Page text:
Chaos & Creation: Adam van Vianen's Gilt Ewer


  • Jessica Whittle



With its bizarre melting surface and the solid forms emerging out of it, this seventeenth-century ewer by the goldsmith Adam van Vianen arouses curiosity and invites investigation. Commissioned in memory of his brother, Paulus van Vianen, who largely developed the auricular style perfected in it, this ewer is a work that rewards exploration – the more you investigate the more there is to see and be delighted by. The incredibly complicated construction of this piece attests to evident careful design and intent in every form in it, raising the question as to their individual meaning and the message they convey as a whole. This study answers the ewer’s call to curiosity by investigating the meanings of the individual forms and the commonalities that connect them as a group. The result is a surprising journey into the world of seventeenth-century alchemy, natural philosophy and Kunstkammers. Research into the iconographical meaning of both the visible forms and the folding surface in the context in which it was created has led the author of this analysis to conclude that the ewer functions as an allegory for the process of artistic creation, visualizing the artist bringing life into the world out of chaos.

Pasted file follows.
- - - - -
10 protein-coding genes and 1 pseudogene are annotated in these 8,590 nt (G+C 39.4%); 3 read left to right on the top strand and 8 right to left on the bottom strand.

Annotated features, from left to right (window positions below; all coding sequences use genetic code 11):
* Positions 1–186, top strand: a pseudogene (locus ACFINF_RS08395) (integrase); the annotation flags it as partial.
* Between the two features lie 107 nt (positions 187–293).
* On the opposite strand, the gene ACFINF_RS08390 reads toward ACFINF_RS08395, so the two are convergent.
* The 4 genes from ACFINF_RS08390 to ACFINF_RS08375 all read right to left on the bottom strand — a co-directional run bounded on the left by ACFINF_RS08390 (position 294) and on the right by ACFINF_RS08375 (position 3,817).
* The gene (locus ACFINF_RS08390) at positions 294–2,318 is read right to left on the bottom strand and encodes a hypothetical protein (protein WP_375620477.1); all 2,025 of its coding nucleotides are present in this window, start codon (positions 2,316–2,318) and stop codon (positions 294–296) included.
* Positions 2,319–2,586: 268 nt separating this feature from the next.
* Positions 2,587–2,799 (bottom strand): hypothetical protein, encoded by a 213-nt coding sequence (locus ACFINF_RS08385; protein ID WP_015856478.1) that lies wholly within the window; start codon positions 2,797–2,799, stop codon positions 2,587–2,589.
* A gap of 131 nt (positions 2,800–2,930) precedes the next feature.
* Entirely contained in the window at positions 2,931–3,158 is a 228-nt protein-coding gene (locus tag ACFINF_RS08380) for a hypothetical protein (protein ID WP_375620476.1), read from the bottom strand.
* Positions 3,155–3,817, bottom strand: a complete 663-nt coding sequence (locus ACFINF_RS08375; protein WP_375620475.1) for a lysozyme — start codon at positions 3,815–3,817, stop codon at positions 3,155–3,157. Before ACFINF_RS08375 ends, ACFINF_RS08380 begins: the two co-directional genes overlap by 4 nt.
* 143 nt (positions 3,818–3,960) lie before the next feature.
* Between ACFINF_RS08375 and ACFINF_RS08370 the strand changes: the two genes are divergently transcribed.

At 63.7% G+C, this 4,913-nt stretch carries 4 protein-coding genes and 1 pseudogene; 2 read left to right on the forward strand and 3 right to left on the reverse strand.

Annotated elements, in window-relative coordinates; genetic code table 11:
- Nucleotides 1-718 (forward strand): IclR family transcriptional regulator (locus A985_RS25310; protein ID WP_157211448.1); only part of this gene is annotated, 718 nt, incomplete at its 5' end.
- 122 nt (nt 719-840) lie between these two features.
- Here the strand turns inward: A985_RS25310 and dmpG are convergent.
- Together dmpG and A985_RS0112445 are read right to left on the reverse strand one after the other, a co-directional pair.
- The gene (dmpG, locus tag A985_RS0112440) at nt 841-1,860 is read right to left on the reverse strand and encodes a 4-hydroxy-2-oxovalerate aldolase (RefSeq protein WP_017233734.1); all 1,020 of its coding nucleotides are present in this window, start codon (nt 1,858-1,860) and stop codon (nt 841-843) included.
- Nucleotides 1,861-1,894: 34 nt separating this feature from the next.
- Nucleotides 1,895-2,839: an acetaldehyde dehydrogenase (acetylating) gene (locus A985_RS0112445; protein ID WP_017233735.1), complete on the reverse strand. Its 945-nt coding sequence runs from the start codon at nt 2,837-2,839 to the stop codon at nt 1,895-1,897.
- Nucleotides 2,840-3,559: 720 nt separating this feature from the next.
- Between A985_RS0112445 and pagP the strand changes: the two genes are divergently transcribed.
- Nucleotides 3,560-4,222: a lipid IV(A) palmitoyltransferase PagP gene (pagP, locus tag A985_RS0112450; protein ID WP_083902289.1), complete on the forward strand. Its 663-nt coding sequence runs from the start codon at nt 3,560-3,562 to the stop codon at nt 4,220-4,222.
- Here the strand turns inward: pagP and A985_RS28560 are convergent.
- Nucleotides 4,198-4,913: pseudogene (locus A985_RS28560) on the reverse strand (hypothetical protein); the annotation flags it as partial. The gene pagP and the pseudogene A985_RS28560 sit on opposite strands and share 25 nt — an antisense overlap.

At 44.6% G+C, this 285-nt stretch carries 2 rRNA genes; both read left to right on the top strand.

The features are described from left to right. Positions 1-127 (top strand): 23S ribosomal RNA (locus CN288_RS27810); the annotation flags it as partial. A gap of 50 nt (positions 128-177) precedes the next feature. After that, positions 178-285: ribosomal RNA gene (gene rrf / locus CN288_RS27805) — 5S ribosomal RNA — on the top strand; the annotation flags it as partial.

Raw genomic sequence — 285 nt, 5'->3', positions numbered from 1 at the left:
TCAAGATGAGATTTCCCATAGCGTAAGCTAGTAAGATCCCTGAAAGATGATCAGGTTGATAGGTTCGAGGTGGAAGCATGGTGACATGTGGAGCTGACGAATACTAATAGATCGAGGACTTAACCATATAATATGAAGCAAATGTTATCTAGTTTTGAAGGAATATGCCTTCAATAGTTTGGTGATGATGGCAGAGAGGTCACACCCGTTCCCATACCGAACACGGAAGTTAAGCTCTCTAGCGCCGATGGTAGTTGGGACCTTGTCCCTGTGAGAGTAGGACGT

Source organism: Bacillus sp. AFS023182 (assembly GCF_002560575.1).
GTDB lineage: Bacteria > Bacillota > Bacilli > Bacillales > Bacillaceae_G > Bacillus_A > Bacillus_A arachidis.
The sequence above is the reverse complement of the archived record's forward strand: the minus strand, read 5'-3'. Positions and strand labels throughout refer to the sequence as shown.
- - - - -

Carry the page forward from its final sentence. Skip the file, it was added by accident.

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Author Biography

  • Jessica Whittle

    Jessica Whittle is the Coordinator of Collections and Research at the National Gallery of Ireland.







How to Cite

“Chaos & Creation: Adam Van Vianen’s Gilt Ewer”. 2021. The Rijksmuseum Bulletin 69 (3): 196-215.